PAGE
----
Japan marks 5th anniversary of tsunami disaster
Emperor Akihito, Empress Michiko, Prime Minister Shinzo Abe and other participants at a national ceremony in Tokyo bowed their heads along with residents across the affected region at 2:46 pm (0546 GMT) — the exact moment on March 11, 2011 the magnitude 9.0 quake struck under the Pacific Ocean.
The massive earthquake unleashed a giant wall of water that swallowed schools and entire neighbourhoods, with unforgettable images of panicked residents fleeing to higher ground and vehicles and ships bobbing in the swirling waters of flooded towns.
The waves also swamped power supplies at the Fukushima Daiichi plant, causing reactor meltdowns that released radiation in the most dangerous nuclear disaster since Chernobyl in 1986.
In the northern city of Sendai in Miyagi prefecture — the region that suffered the most deaths — survivors and bereaved relatives gathered at a Buddhist statue built for the repose of victims’ souls in front of a huge breakwater at Arahama beach where massive waves crashed ashore five years ago.
Some joined hands in prayer, while a woman threw a bouquet of flowers into the sea.
Police and firefighters were seen combing beaches along the Pacific coast in continuing efforts to find evidence of victims, including bones, as many families say they still cannot abandon hope of seeing their loved ones again.
In remarks at the solemn event in Tokyo inside the National Theatre, 82-year-old Akihito spoke of those who were forced to evacuate after the disaster because of nuclear contamination.
“I feel pain in my heart when I think of people who still could not return home,” he said.
The crisis forced tens of thousands of residents near the stricken plant to flee their homes, farms and fishing boats.Some areas remain uninhabitable, though in others residents have been cleared to return.
As night fell in Sendai, residents gathered at a park where thousands of candles were arranged on the ground to form the Japanese-language phrase “toward the future light”.
– ‘Cold shutdown’ –
The situation remains fragile in Fukushima prefecture, where the nuclear plant suffered explosions that spread radioactive material into the surrounding countryside and ocean.
Authorities have since brought the reactors to a state of “cold shutdown” and dispatched work crews to cleanse affected houses, sweep streets and shave topsoil in “decontamination” efforts.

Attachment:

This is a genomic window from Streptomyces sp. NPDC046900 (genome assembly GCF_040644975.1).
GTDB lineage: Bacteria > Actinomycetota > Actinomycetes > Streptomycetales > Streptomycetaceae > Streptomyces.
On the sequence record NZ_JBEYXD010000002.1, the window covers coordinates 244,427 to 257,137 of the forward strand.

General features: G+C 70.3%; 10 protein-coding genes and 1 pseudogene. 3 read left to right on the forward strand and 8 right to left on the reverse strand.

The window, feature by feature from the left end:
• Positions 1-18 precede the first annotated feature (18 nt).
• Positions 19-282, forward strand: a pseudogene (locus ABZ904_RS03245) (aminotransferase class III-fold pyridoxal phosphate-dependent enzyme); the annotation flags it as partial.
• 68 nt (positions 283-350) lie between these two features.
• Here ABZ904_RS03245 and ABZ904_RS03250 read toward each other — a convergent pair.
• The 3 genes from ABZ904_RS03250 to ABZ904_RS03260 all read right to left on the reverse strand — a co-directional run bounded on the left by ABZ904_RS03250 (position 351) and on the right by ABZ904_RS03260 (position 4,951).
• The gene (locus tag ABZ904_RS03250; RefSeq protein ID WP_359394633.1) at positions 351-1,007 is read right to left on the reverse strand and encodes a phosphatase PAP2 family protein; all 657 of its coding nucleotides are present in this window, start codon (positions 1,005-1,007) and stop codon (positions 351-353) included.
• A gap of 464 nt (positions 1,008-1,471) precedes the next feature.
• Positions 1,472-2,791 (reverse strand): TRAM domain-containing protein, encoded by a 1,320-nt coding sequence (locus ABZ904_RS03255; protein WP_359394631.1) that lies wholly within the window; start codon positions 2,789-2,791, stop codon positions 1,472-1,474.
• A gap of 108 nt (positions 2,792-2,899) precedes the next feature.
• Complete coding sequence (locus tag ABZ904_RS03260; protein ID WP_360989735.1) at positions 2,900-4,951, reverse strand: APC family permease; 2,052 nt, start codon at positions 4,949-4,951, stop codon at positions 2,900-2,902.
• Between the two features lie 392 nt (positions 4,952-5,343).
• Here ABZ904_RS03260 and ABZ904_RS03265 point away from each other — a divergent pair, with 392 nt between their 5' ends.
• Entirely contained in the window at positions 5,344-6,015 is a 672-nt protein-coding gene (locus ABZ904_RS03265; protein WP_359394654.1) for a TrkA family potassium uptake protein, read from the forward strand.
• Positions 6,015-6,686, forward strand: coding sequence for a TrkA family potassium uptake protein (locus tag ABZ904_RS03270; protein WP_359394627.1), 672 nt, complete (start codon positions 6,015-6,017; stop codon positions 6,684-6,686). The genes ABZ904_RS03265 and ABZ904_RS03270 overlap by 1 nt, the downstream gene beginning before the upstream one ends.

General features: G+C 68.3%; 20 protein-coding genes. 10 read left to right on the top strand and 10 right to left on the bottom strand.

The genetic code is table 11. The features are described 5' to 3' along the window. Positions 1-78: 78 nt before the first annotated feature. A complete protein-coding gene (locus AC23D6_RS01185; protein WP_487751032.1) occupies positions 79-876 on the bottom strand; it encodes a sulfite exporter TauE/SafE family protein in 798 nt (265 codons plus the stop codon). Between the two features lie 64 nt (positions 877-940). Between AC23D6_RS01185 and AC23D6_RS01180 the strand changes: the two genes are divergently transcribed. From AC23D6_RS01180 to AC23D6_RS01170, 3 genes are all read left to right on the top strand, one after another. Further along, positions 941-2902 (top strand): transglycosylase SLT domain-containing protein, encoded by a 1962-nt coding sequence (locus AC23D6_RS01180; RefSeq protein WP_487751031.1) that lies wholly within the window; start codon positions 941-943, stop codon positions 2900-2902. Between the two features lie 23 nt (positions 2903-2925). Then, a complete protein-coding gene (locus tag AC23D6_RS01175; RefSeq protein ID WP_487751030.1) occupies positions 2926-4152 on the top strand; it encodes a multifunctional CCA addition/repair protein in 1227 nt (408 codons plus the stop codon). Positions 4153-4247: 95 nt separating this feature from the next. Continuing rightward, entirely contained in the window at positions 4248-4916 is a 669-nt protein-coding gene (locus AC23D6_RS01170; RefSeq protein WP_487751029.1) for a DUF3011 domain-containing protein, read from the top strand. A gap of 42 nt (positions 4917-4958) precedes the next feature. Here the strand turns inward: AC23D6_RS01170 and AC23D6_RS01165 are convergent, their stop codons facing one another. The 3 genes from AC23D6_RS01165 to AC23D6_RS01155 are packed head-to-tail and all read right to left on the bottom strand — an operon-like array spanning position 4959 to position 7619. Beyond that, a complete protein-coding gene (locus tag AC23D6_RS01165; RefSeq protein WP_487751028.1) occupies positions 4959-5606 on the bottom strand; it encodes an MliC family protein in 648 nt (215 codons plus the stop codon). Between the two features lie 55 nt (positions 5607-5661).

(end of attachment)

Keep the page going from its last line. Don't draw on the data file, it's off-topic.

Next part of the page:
Tokyo Electric Power, the operator of the shuttered plant, admits it has only made small steps in what is likely to be a four-decade battle to decommission the crippled reactors.
Japan’s entire stable of reactors was shuttered in the disaster’s aftermath but Abe and utility companies have been pushing to get as many as possible back in operation — despite public opposition and legal hurdles — saying they are essential to power the world’s third-largest economy.
Only this week, a court temporarily ordered the shutdown of two reactors previously declared safe under new rules, demonstrating the ongoing battles over Japan’s energy policy.
Abe, along with other political and business leaders, has frequently visited the disaster-struck region.
“Whenever I go to affected areas, I feel that the disaster is ongoing,” the prime minister said at the Tokyo event, acknowledging the enormity of what remains to be done.
“But step by step, reconstruction is steadily making progress,” added Abe, who the day before said the nation “cannot do without” nuclear power even as he vowed to reduce dependence on it.
On Friday night more than 200 people joined an anti-nuclear demonstration in front of Abe’s office, chanting against reactor restarts.
“I had never imagined nuclear power plants could be dangerous until the Fukushima accident,” said 19-year-old student Shiori Hoshino.
Despite rebuilding in the devastated region, many young families have moved away, accelerating its depopulation amid the broader greying of society, while those who have evacuated want to return but wonder if they ever can.
“I hope people will remember us, that lives of evacuees are still difficult in many ways, including financially,” said 39-year-old Kazuko Nihei, who moved to Tokyo from Fukushima with her two daughters, at a memorial event in the capital.